Granddaughter of Ruth Bader Ginsburg will accept women’s rights award
By Suzanne Hazlett
“Conversations with Exceptional Women,” hosted by The Alturas Institute, is convening in Ketchum on Aug. 31 and Sept. 1. At the event, a special tribute will be bestowed upon the late Justice Ruth Bader Ginsburg, who was expected to be the lead speaker at the 2020 program. The event is open to the public, and tickets are available through The Alturas Institute.
Justice Ginsburg’s granddaughter, Clara Spera, is a prominent lawyer-activist dedicated to women’s reproductive rights. She will represent her family at the event, reminisce about life with her grandmother, and receive from The Alturas Institute the John and Abigail Adams Award, presented posthumously to Justice Ginsburg. The John and Abigail Adams Award recognizes work advancing women’s rights and equal protection of the law.
“My grandmother helped reform our country so that discrimination on the basis of sex is no longer explicitly written into law. But her project of achieving ‘real change, enduring change’ is far from complete,” Clara Spera said in a recent interview.
Clara Spera is an exceptional woman in her own right. She is a graduate of Harvard Law School, the University of Cambridge, and the University of Chicago. She is currently an Equal Justice Works fellowship attorney at the American Civil Liberties Union’s Reproductive Freedom Project. Spera has written about sexual assault law for the Brookings Institution and is a previous contributor to Lawfare’s leading national security website. On national media platforms, she has also written about her relationship with her grandmother, the late Justice Ruth Bader Ginsburg, and appeared in the Oscar-nominated documentary “RBG.”
When asked how being a woman of courage may be different in the present day compared with the past, Spera said, “In the legal profession, my grandmother and other lawyers of her generation built upon the work of women who came before them—women like Pauli Murray.”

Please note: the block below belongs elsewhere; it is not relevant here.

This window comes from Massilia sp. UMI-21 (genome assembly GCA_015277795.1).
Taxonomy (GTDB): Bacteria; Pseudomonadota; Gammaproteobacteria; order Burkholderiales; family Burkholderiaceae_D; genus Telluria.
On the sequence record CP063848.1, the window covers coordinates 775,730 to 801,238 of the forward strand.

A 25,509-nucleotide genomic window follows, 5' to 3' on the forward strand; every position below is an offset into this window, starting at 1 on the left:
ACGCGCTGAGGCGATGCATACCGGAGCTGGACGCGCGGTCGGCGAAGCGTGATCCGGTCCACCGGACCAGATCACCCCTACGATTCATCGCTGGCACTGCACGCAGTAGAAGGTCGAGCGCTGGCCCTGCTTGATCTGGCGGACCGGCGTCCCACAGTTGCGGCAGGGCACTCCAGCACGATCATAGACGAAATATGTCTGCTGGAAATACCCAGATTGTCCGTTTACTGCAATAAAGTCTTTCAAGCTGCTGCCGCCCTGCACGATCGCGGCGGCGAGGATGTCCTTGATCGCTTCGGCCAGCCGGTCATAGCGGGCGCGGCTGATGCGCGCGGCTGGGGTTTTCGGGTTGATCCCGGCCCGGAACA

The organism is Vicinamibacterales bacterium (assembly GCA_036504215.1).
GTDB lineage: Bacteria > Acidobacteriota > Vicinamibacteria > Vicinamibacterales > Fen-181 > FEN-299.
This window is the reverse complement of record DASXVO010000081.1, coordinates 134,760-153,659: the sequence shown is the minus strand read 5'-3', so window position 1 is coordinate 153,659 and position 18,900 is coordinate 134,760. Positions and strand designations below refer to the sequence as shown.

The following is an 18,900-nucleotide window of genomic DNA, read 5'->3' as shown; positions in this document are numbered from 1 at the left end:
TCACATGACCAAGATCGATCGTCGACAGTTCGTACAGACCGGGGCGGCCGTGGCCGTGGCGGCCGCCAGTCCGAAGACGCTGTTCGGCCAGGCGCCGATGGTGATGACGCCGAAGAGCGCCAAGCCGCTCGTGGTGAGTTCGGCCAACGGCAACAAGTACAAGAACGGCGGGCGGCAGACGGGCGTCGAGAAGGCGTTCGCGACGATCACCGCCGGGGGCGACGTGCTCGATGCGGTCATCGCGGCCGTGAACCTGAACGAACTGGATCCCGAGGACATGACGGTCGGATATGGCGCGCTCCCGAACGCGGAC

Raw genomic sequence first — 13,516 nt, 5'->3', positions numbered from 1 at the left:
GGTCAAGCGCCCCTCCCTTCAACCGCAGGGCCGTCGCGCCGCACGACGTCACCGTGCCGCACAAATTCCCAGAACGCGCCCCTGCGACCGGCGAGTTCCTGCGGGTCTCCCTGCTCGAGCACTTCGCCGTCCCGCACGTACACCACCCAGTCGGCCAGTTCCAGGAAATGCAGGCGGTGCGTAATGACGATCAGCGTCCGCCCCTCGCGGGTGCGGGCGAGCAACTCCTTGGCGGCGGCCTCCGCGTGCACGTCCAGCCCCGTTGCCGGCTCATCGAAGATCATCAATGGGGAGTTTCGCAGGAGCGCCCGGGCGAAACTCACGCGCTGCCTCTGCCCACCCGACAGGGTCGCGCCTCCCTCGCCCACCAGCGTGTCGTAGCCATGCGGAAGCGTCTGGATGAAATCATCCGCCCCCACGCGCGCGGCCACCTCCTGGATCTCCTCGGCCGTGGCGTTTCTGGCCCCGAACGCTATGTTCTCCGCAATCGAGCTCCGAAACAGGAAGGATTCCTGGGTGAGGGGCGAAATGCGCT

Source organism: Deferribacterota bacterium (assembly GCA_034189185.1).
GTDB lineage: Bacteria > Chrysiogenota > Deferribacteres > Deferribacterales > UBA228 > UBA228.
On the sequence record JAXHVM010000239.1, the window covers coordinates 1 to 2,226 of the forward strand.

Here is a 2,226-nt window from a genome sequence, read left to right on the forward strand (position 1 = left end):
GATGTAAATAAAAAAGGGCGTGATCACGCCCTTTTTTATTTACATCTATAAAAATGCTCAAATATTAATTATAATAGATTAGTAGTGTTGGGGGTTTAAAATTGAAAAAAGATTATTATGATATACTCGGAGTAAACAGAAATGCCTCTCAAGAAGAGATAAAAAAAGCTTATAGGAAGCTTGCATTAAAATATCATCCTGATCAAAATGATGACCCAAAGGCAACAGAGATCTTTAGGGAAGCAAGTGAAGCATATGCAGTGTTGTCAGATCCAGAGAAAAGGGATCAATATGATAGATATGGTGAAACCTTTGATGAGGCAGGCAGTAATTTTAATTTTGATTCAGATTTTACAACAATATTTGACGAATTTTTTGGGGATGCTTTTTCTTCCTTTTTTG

Anna Pauline “Pauli” Murray was an American civil rights activist who became a lawyer. Ruth Bader Ginsburg named Murray as a co-author of a brief on the 1971 Idaho-based case Reed v. Reed in recognition of her pioneering work on gender discrimination.
Spera said, “My grandmother never considered herself to be a solo author. Teamwork and collaboration were essential. In her era in the ’70s, the most prominent forms of discrimination were those written into law. Lawyers of the present, in my generation, don’t have to work at dismantling those laws, though many vestiges of types of discrimination still exist. Women of the present generation are able to push forward to equity not just on paper but in practice. The only reason we get to do that is because of the steps laid by the generations before us.”
While Spera says the next step in her career journey is yet to be determined.
“I am very proud of the work I have been doing with the ACLU for the past two years. It is a key to furthering women’s equality and true emancipation, which can only be realized with the liberty of one’s own body,” Spera said. “Do I feel pressure to follow in particular my grandmother’s footsteps? The answer is complex. Any pressure I do feel is productive pressure. A pressure that makes me want to be a contributing person in this world and society. I sense a pressure to be of service to others in my current frame of a lawyer. I would feel the same in another career path, say, within the arts—that pressure has become a motivation that undergirds my family,” said Spera.
The Alturas Institute will hold its 7th annual “Conversations with Exceptional Women,” featuring extraordinary leaders gathering from across the nation to celebrate “Women of Courage”—past and present. The event will take place at the Church of the Big Wood in Ketchum. Tickets are available for purchase at alturasinstitute.com.